Wednesday, August 24, 2011

“No Pillows, No Blankets”

Yesterday (Aug.23) I took an early morning flight of a major Indian airways from Cochin to Chennai.. Usually there would be the airline chaps to help needy passengers with baggage and checking in. I required assistance because of a back problem. Looked around for support staff. No luck.

A young girl offered to help but she had much luggage. So I thanked her and managed on my on with difficulty. The counter chap said that porter service was available at the Metros only. Just five days earlier I had received this facility at Cochin when I landed from Chennai. Anyway he was kind enough to assure me that he would ask his Chennai office to provide me assistance on landing.

After we took off, I asked one of the hostesses for a pillow. Pat came the answer, “No pillows, no blankets” and she went marching away. No politeness, no apology, not even a smile. My poor back had to suffer the nearly one hour forty minutes ATR flight because of an ill trained and incompetent hostess.

A little while later the hostess came selling ‘you make your own tea’. No coffee. I let her pass. There was nothing to do because I had forgotten to carry a book. Newspapers are too costly for some airlines to provide free. They could at least think of selling them and making a profit. After all, if you can have a roving tea stall on board, why not a moving bookshop? Some major booksellers and several passengers might be interested. But, buy pillows with the profit. They could even rent out pillows at the check in counter.

One had the choice of either keeping the eyes closed, or staring at the two large advertisements (I was on row 3 and could easily see them) for Whyte and Mackay and Black Dog CDs. I suppose that most people know what those really are. But you can’t get them on board. It was too early for Scotch anyway.

The Air India one hour flight I took to Cochin on 18th Aug had pillows and blankets and a pleasant crew. It was almost like the Air India of the good old days. We were served a good solid brunch that was included in the fare which was just Rs.1223. The ‘no pillows’ carrier cost me Rs.2426. One reason I can think of for the higher fare is that they flew me forty minutes longer. Can you fault the logic? Reportedly, this airline is running at a heavy loss for the last five years.

At Chennai Airport baggage collection there was just one porter of this airline. A lady with her little baby and rather heavy baggage was already on to him. I managed on my on, ignoring the back problem.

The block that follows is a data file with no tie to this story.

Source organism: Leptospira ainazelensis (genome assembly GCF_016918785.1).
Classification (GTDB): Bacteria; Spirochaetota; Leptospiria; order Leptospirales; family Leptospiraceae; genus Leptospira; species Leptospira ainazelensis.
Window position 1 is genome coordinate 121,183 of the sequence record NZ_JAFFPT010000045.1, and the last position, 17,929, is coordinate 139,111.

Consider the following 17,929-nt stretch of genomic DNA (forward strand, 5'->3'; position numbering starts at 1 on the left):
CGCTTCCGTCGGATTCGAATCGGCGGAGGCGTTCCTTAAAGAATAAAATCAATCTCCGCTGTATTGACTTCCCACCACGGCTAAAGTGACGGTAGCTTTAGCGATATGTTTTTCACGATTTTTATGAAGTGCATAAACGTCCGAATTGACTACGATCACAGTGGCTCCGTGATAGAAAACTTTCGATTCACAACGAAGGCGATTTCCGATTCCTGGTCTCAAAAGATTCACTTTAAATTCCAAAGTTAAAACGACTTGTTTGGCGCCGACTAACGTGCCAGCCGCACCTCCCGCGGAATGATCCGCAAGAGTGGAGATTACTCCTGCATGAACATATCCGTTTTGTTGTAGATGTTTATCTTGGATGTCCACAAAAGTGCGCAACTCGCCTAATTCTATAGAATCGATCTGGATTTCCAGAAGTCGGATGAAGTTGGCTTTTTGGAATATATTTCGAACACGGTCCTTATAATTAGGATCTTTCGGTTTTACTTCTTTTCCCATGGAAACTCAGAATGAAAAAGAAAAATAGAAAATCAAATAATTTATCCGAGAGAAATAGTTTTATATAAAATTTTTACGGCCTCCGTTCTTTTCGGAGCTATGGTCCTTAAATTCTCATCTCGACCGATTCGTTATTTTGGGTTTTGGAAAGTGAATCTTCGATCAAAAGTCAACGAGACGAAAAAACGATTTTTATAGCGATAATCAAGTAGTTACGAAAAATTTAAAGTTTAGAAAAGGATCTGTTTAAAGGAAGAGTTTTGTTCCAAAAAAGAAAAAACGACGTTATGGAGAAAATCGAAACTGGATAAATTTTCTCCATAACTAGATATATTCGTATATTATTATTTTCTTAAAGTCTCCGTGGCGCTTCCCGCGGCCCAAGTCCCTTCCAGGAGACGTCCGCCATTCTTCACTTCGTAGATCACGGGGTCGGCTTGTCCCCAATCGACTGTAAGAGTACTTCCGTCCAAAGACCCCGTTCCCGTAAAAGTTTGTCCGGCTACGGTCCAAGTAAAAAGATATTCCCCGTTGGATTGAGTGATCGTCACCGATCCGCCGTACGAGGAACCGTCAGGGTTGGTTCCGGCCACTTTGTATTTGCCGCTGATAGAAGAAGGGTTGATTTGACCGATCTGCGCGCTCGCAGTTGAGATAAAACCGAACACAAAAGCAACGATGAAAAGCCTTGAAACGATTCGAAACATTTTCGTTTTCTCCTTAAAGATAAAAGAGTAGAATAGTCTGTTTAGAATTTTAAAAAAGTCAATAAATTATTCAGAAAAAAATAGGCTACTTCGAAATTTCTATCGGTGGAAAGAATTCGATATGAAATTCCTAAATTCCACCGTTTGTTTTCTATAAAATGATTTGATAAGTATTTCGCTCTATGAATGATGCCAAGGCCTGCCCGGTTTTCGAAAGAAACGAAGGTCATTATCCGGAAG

If you travel by this particular airline it is advisable to carry along a pillow.

Also see  Douglas DC 3, The Dakota

Sunday, August 14, 2011

Monday, August 1, 2011

Creating Gen Next Engineers

The motivation to convert young men and women into efficient technicians on whom the future of the country depends is noble. First requirement for this of course is an engineering college. Take Kerala for instance where there are quite a few of them. As long as friendly politicians are around the necessary clearances don’t pose a problem. Thereafter it is a simple process of accounting, sometimes in the books, sometimes outside them. If you happen to hear the tinkle of money, don’t be surprised.

There has to be a building to run a college. Of course, there is one. In fact a few, if you consider attached structures too. If you see the photos in the college advertisements you might think that you are joining one of the finest educational institutions in the world. It is good to dream sometimes.

The Principal might be a post graduate in engineering. He might be a laid up old man though.  But there are a handful of Bachelors in Engineering on the college staff. One or two of them might have just passed out of that college itself a couple of years back. The others are credited with five or six years experience. That is great. Sometimes teachers from nearby Government Colleges snoop in to take classes. Several other teachers have no engineering degree. Some of the institutions are bright – they share teachers. There are no reports yet of peons and gardeners getting a chance.

A court ordered enquiry into 28 of the 84 private engineering colleges in Kerala has come out with some shocking revelations. God knows what the inspection of the rest of the institutions will reveal. How did this preposterous situation develop? Who are responsible? Surely the money makers, the universities, government, and parents of the students can’t escape the blame.

Finally The Kerala High Court has intervened. No more sanctions for private engineering colleges. All the colleges are to be inspected. Permission of some of the existing ones might be withdrawn. (What will happen to the students of those colleges?) The ultimate verdict will come only after the inspection of the rest of the colleges is also completed.

But imagine the damage that has been already done. Some of the half baked graduates from the existing colleges will be teaching engineering students in future.